AKRON, OHIO (Sept. 22, 10:45 a.m. EDT) — At least two compelling reasons can drive a company today to take a more international approach to business. The first, according to Donald Duncan, president of the Society of the Plastics Industry Inc., is defensive in nature.
"Competitors halfway around the world can be in your backyard tomorrow, taking your business. The same barriers just are not there anymore," Duncan said recently.
Companies need to be more aware than ever of potential competitors, he suggests, no matter where they are located.
The other reason is offensive in nature, Duncan said. When one compares the relatively mature markets in North America to the expected double-digit growth for plastics projected in huge, developing markets such as China and India, it makes sense to seek entry to those distant markets to try to grab a piece of the action.
There are many ways to make such a bold move — by forming a joint venture with a local partner, building a greenfield plant on your own, or by buying, merging with or striking an alliance with another company. Those options and related topics will be explored in the opening session of Plastics News' Executive Forum 2001, set for Oct. 15-18 in San Antonio.
That 90-minute panel, "Growing Your Business: Acquisitions, Alliances & Globalization," will feature four industry executives well-versed in such matters: Moll Industries Inc. President Chuck Schiele, who formerly headed operations for Alcoa Closures Systems in Eastern Europe and Latin America; Pactiv Corp. Chairman and Chief Executive Officer Richard Wambold, who oversees the former Tenneco Packaging empire that has grown via some bold acquisitions of its own; Jim Meinert, globe-trotting international sales director of mold maker Snider Mold Co. Inc.; and Duncan, who, before joining SPI this year, forged a merger of arch-rivals into the firm now known as DuPont Dow Elastomers. Duncan served as president and CEO of that billion-dollar materials firm.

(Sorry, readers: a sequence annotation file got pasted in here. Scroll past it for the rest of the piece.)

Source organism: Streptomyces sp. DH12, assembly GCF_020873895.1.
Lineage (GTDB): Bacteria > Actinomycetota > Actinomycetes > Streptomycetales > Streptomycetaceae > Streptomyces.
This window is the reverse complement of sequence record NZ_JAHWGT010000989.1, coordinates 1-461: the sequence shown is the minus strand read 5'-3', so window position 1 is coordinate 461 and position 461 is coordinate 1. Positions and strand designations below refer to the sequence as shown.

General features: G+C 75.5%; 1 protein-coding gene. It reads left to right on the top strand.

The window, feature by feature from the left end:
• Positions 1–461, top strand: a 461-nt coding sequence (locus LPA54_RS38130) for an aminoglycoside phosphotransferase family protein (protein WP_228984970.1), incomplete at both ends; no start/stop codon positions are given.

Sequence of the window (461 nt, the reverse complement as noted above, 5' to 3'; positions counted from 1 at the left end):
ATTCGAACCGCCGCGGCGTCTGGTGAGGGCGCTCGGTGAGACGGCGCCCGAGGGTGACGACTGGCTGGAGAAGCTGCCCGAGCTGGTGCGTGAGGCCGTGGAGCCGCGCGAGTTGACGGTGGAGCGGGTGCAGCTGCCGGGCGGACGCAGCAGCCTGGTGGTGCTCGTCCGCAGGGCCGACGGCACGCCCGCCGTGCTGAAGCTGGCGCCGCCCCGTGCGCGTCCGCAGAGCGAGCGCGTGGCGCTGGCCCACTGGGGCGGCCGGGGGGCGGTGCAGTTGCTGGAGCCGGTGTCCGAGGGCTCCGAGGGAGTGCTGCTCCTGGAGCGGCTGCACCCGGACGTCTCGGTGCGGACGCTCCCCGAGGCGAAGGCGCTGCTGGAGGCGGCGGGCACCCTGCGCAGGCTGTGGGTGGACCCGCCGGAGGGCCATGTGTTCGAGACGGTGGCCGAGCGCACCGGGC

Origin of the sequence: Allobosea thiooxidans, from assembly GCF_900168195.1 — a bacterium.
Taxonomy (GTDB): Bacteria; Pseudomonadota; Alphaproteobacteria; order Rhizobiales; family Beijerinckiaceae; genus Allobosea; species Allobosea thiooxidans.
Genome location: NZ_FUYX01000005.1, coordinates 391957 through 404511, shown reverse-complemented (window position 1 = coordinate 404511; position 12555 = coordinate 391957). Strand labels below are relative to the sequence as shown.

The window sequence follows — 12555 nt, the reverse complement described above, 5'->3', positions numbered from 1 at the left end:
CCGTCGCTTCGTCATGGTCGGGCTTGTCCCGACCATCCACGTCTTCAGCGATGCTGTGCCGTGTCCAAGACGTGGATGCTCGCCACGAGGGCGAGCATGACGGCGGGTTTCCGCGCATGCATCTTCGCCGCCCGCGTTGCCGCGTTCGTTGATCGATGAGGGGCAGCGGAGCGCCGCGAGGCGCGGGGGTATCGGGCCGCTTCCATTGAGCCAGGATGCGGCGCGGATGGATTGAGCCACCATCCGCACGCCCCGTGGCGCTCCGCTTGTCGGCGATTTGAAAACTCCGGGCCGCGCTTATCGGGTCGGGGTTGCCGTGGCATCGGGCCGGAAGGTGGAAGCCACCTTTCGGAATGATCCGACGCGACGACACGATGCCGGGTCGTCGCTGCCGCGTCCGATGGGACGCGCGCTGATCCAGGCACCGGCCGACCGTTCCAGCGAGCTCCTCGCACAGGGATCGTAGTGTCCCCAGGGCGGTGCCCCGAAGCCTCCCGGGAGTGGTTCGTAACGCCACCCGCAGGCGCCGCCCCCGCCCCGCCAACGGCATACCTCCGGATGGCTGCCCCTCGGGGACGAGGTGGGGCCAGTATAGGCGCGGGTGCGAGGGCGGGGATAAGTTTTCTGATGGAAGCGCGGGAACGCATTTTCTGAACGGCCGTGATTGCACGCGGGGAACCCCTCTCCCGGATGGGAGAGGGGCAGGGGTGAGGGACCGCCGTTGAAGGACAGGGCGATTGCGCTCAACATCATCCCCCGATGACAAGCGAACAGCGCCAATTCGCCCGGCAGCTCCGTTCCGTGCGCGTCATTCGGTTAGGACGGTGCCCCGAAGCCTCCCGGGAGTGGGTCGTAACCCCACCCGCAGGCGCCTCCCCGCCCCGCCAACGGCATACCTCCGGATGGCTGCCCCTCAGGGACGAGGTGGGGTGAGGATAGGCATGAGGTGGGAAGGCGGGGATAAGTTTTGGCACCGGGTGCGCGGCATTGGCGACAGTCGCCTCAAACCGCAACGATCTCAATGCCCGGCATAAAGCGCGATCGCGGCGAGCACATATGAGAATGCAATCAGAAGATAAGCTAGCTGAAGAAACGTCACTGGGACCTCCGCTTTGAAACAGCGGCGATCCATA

Kicking off the conference Oct. 15 will be Thomas Blaige, managing director with Minneapolis-based private equity bankers Goldsmith Agio Helms, who will examine specific plastics industry merger and acquisition trends.
Stu Kaplan, president of Columbus, Ind.-based injection micromolder Makuta Technics Inc., then will offer personal insights into the challenges involved with creating and managing alliances with companies from other cultures. Kaplan's firm is one of seven affiliates worldwide of Japan's Sansyu Group, run by his father-in-law, Akiji Kamiya.
The forum also features six industry experts offering their assessments of prospects for all the major resin groups, plus end-market panels focusing on what's hot and what's not in the medical, automotive, packaging and telecommunications sectors. Other presentations will address economic trends, management issues and e-business.
Recently confirmed speakers include:
Bob Alvarez, vice president of technology for the fast-growing United Plastics Group Inc. of Westmont, Ill., and a former official with Johnson & Johnson's Ethicon End-Surgery Division. He joins the Oct. 16 medical end-market panel, which already includes executives from Boston Scientific Corp., PolyTen LLC and Dow Chemical Co.
Michael Fallon, formerly with Shape Global Technologies, now global market development manager of Nypro Inc.'s recently formed telecommunications/wireless sector. He joins Tuesday's telecommunications session, which already features executives from Motorola Inc. and Ericsson U.S.
Bill Hendricks, purchasing agent for packaging materials for consumer foods giant Welch Foods Inc. of Concord, Mass., joins a Hewlett-Packard Co. procurement chief on the original equipment manufacturer supply-chain panel that closes the conference's "e-business day" program Oct. 18. Hendricks uses the Internet to help him buy hundreds of millions of plastic packages each year.